Battle Mountain General Hospital is one of 13 Critical Access Hospitals in rural Nevada. (Nevada Rural Hospital Partners)
A bill for expanding state Medicaid reimbursement for rural hospitals received bipartisan support despite an increase in cost for Nevada at a Senate Finance Committee meeting last week.
The bill, Senate Bill 241, would require Nevada Medicaid to pay the hospitals the cost of the service for outpatient services and administratively flexible “swing beds” for rural hospitals that are designated as Critical Access Hospitals (CAH). Currently, the hospitals are only reimbursed at cost for in-patient services.
There are 13 Critical Access Hospitals in rural Nevada, which serve 250,000 people and cover the bulk of the state’s land mass. CAHs provide health care services to Medicare and Medicaid populations in rural and underserved areas. The facilities must meet certain criteria, like offering 24/7 emergency care services in communities that are 35 miles away from the nearest hospitals and having 25 or fewer beds.
Swing beds were created in the 1970s after rural hospitals had the wrong number of beds for the wrong level of care. With swing beds, a hospital can offer acute or Skilled Nursing Facility (SNF) care for the same bed, allowing a patient to stay in one place to receive care, and providers to receive Medicare and Medicaid reimbursement funding at cost for both inpatient and outpatient care.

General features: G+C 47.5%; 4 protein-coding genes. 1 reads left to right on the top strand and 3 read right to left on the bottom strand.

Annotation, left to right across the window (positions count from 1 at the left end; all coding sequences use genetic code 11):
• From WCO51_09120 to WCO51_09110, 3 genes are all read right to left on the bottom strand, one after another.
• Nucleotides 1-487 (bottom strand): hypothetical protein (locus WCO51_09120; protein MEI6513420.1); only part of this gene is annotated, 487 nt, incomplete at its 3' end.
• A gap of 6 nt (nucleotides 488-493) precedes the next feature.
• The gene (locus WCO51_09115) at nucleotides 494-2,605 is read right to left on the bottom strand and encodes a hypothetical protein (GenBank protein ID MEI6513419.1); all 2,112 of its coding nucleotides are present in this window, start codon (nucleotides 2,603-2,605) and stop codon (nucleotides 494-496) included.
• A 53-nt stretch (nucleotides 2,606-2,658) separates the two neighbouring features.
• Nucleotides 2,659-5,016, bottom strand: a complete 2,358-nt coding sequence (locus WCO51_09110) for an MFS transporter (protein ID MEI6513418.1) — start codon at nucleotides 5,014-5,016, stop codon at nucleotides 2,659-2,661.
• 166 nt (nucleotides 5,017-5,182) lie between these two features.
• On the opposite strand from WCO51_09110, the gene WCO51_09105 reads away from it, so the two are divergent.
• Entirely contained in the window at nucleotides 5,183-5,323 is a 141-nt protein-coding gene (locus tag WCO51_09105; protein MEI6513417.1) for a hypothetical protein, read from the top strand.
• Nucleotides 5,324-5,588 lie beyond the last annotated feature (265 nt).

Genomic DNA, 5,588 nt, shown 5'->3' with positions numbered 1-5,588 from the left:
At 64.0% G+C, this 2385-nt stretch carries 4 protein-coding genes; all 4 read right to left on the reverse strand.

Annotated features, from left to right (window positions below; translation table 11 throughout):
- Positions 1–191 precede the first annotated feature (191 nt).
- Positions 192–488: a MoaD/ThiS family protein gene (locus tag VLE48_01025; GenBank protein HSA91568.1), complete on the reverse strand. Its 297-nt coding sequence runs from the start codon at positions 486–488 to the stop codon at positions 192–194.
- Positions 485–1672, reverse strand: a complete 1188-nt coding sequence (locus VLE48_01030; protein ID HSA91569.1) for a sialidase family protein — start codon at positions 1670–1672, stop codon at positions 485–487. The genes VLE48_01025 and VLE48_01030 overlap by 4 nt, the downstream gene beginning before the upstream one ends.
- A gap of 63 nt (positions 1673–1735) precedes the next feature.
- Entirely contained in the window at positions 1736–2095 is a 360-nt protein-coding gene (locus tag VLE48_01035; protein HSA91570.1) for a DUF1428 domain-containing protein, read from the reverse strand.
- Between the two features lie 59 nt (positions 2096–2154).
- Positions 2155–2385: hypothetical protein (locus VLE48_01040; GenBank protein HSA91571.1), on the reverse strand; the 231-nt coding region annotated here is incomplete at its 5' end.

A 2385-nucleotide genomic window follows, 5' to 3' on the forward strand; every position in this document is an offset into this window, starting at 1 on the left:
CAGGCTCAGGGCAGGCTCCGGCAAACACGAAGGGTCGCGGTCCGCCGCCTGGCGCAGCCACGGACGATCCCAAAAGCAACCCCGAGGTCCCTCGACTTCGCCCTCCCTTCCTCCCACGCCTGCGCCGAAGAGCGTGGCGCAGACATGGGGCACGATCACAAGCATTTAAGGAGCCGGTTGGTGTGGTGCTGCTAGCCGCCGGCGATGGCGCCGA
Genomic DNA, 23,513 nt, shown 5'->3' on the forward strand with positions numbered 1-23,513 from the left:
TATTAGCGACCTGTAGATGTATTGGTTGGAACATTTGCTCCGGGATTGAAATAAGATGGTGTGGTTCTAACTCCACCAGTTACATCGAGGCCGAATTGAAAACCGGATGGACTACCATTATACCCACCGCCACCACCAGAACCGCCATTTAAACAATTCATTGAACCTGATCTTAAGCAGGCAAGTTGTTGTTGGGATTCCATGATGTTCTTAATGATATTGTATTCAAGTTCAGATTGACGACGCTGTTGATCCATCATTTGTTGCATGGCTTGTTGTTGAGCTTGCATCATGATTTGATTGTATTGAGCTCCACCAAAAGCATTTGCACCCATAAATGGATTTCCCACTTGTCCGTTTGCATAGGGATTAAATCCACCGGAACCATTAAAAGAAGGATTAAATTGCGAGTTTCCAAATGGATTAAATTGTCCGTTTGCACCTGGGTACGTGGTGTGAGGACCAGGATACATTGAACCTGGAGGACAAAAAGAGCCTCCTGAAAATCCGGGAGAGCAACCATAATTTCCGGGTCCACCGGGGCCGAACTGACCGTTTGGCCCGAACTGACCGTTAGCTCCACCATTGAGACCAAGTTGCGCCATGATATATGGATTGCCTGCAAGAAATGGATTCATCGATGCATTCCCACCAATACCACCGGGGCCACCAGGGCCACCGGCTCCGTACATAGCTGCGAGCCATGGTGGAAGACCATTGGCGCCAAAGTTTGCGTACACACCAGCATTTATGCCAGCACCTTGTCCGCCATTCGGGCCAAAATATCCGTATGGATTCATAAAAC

The federal Centers for Medicare and Medicaid Services (CMS) “does this because they realize it is vital to keep these small, rural hospitals open and provide services to their communities,” said Republican state Sen. Robin Titus, a doctor and one of the bill’s sponsors, during last week’s hearing. Rural hospitals “should not be taking a loss for providing services to our Medicare and Medicaid recipients,” said Titus, who has four of the state’s 13 CAHs in her senate district, which covers Churchill, Douglas, Esmeralda, Lyon, and Mineral counties as well as part of Nye County.
Annually, all CAHs in the state have a 25% loss for providing care, Titus said.
“This bill will go a long way in ensuring that we don’t have any of our Critical Access Hospitals at risk of closing and that they will remain in our communities,” she said.
The bill for changing the reimbursement rate for swing beds and outpatient services would cost $2.6 million for the fiscal year 2023-2024, over $6 million for the following fiscal year, and an estimated $12.1 million in future bienniums, according to a fiscal note submitted by the Department of Health and Human Services (HHS).
HHS also estimates use of services will increase by 90% “because of the low reimbursement rates paid by Nevada Medicaid for these services and the associated low usage of these services by CAHs today.”
All members of the Senate Health and Human Services Committee are sponsors of the bill, which is also supported by AARP Nevada and several rural hospitals.
No one testified in opposition to the bill during the hearing.
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